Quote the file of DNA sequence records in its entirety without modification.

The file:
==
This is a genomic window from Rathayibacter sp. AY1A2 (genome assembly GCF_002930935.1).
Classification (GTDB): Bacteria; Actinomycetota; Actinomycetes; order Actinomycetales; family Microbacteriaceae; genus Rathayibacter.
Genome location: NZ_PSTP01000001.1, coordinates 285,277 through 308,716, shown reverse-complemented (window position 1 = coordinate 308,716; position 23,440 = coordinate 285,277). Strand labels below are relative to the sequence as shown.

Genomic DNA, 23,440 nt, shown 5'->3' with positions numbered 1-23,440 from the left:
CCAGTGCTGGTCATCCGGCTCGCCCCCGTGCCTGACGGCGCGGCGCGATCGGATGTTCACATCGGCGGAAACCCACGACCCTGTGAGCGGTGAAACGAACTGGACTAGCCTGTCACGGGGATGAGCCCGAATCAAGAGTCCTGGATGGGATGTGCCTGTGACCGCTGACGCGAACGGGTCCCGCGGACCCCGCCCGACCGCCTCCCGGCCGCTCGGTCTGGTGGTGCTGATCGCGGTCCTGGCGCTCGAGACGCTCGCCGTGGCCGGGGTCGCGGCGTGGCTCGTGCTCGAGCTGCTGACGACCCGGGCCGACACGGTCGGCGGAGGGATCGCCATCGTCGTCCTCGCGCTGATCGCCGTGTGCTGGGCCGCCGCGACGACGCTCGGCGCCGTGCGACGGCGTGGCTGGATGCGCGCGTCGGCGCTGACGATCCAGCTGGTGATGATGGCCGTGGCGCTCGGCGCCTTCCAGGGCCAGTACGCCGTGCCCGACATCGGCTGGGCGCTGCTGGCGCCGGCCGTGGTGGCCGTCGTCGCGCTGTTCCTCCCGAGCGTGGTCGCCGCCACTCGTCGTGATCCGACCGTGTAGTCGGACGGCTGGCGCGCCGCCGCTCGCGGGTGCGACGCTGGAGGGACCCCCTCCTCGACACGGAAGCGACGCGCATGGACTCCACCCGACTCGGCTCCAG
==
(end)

This is a genomic window from Rathayibacter sp. AY1A2 (genome assembly GCF_002930935.1).
Classification (GTDB): Bacteria; Actinomycetota; Actinomycetes; order Actinomycetales; family Microbacteriaceae; genus Rathayibacter.
Genome location: NZ_PSTP01000001.1, coordinates 285,277 through 308,716, shown reverse-complemented (window position 1 = coordinate 308,716; position 23,440 = coordinate 285,277). Strand labels below are relative to the sequence as shown.

Genomic DNA, 23,440 nt, shown 5'->3' with positions numbered 1-23,440 from the left:
CCAGTGCTGGTCATCCGGCTCGCCCCCGTGCCTGACGGCGCGGCGCGATCGGATGTTCACATCGGCGGAAACCCACGACCCTGTGAGCGGTGAAACGAACTGGACTAGCCTGTCACGGGGATGAGCCCGAATCAAGAGTCCTGGATGGGATGTGCCTGTGACCGCTGACGCGAACGGGTCCCGCGGACCCCGCCCGACCGCCTCCCGGCCGCTCGGTCTGGTGGTGCTGATCGCGGTCCTGGCGCTCGAGACGCTCGCCGTGGCCGGGGTCGCGGCGTGGCTCGTGCTCGAGCTGCTGACGACCCGGGCCGACACGGTCGGCGGAGGGATCGCCATCGTCGTCCTCGCGCTGATCGCCGTGTGCTGGGCCGCCGCGACGACGCTCGGCGCCGTGCGACGGCGTGGCTGGATGCGCGCGTCGGCGCTGACGATCCAGCTGGTGATGATGGCCGTGGCGCTCGGCGCCTTCCAGGGCCAGTACGCCGTGCCCGACATCGGCTGGGCGCTGCTGGCGCCGGCCGTGGTGGCCGTCGTCGCGCTGTTCCTCCCGAGCGTGGTCGCCGCCACTCGTCGTGATCCGACCGTGTAGTCGGACGGCTGGCGCGCCGCCGCTCGCGGGTGCGACGCTGGAGGGACCCCCTCCTCGACACGGAAGCGACGCGCATGGACTCCACCCGACTCGGCTCCAG